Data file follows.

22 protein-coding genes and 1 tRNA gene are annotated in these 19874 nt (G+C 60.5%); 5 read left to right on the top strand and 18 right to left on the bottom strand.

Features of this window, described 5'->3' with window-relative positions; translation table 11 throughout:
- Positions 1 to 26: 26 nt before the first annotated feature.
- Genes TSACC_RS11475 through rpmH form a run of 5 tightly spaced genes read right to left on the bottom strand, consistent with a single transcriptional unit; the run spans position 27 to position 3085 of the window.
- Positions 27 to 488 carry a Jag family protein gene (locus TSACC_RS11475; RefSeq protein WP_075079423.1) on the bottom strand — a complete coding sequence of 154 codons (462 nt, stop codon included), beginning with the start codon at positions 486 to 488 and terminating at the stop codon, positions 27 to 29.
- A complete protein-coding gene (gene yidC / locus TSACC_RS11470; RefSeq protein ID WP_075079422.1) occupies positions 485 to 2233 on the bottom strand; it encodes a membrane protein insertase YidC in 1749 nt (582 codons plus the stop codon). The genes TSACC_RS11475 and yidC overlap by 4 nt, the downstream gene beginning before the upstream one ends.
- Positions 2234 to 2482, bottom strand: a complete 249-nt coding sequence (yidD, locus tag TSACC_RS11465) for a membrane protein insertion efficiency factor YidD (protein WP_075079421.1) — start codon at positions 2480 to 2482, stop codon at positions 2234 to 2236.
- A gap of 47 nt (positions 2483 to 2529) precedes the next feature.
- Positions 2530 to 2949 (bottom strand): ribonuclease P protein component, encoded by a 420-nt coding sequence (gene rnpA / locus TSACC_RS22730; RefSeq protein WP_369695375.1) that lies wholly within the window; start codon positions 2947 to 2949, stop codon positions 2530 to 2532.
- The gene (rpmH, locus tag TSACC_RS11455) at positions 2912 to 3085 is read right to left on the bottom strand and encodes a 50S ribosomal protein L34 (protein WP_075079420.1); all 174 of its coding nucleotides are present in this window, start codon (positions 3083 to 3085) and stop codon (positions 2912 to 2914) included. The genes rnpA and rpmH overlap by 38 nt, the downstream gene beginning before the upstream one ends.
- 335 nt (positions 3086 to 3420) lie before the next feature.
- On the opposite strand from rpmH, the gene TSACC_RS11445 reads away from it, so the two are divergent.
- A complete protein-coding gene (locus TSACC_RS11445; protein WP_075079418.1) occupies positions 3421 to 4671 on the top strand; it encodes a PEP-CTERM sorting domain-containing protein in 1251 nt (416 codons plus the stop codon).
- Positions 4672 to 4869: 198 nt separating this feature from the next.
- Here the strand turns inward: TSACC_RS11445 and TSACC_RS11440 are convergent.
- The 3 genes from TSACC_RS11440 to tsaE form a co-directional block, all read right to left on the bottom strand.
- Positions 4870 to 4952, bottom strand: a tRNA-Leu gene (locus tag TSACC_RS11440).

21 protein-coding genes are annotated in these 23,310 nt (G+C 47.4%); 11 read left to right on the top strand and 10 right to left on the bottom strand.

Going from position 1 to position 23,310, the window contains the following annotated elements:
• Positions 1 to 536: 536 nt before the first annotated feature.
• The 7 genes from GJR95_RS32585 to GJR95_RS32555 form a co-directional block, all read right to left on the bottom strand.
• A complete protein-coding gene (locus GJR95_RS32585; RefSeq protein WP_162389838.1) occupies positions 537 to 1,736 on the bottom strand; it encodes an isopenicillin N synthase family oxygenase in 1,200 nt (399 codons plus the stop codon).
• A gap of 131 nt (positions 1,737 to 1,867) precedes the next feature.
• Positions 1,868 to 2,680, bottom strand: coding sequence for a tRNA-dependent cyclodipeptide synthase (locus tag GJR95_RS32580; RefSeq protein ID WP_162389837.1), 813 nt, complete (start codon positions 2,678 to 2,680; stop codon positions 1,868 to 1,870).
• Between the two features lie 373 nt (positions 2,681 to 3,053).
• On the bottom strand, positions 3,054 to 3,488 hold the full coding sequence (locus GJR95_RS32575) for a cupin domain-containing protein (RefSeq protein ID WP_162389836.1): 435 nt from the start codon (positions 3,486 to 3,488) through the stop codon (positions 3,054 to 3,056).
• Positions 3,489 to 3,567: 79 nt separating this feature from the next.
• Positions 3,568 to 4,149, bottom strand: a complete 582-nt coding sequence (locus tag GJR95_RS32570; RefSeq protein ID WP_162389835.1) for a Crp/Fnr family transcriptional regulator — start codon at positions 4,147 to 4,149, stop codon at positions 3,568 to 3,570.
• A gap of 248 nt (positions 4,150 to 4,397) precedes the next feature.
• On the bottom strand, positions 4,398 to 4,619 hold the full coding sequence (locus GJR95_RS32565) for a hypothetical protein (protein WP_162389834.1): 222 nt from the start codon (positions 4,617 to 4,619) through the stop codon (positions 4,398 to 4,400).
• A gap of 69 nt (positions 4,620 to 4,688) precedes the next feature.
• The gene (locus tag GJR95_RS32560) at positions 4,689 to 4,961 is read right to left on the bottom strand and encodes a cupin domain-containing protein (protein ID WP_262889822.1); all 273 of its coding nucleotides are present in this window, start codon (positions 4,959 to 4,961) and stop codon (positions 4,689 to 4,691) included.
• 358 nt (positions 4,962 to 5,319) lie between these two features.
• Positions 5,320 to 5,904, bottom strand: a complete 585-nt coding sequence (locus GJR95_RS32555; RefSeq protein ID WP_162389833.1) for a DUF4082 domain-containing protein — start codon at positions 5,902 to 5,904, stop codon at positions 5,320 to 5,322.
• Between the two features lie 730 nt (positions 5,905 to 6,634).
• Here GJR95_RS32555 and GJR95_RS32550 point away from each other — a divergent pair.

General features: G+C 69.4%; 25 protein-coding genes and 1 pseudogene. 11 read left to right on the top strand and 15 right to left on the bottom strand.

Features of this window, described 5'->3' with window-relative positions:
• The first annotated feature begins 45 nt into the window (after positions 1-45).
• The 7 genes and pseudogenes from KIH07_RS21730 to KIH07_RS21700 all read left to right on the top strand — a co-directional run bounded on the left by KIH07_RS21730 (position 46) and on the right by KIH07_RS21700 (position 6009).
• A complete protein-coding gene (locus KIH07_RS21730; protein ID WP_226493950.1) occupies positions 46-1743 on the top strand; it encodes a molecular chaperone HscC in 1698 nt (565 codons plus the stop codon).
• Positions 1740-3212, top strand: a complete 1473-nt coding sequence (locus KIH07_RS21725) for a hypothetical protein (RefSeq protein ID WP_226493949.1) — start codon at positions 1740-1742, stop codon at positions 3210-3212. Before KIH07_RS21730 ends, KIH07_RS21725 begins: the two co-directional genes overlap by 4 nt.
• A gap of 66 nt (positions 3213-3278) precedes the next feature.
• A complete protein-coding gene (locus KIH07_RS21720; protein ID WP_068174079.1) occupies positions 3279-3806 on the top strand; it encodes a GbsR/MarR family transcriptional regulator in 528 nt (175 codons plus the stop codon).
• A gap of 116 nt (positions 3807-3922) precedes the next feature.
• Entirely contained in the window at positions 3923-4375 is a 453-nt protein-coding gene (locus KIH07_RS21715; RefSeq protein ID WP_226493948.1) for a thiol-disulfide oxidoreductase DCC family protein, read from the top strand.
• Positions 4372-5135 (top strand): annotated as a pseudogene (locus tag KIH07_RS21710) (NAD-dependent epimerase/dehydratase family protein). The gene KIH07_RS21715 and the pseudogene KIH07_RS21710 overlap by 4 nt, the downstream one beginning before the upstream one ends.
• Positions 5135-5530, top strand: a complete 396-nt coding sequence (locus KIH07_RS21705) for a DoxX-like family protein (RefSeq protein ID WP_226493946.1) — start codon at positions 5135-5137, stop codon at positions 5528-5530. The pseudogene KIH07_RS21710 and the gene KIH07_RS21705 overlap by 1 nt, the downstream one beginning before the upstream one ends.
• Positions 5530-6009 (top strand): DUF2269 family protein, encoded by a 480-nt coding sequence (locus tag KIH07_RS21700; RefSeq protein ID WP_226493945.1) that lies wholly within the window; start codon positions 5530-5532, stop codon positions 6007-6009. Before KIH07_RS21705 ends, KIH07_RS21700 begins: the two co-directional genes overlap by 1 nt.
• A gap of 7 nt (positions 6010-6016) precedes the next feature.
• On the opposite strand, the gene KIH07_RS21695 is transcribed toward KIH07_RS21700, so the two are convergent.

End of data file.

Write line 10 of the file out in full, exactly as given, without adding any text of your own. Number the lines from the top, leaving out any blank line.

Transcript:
- The gene (rpmH, locus tag TSACC_RS11455) at positions 2912 to 3085 is read right to left on the bottom strand and encodes a 50S ribosomal protein L34 (protein WP_075079420.1); all 174 of its coding nucleotides are present in this window, start codon (positions 3083 to 3085) and stop codon (positions 2912 to 2914) included. The genes rnpA and rpmH overlap by 38 nt, the downstream gene beginning before the upstream one ends.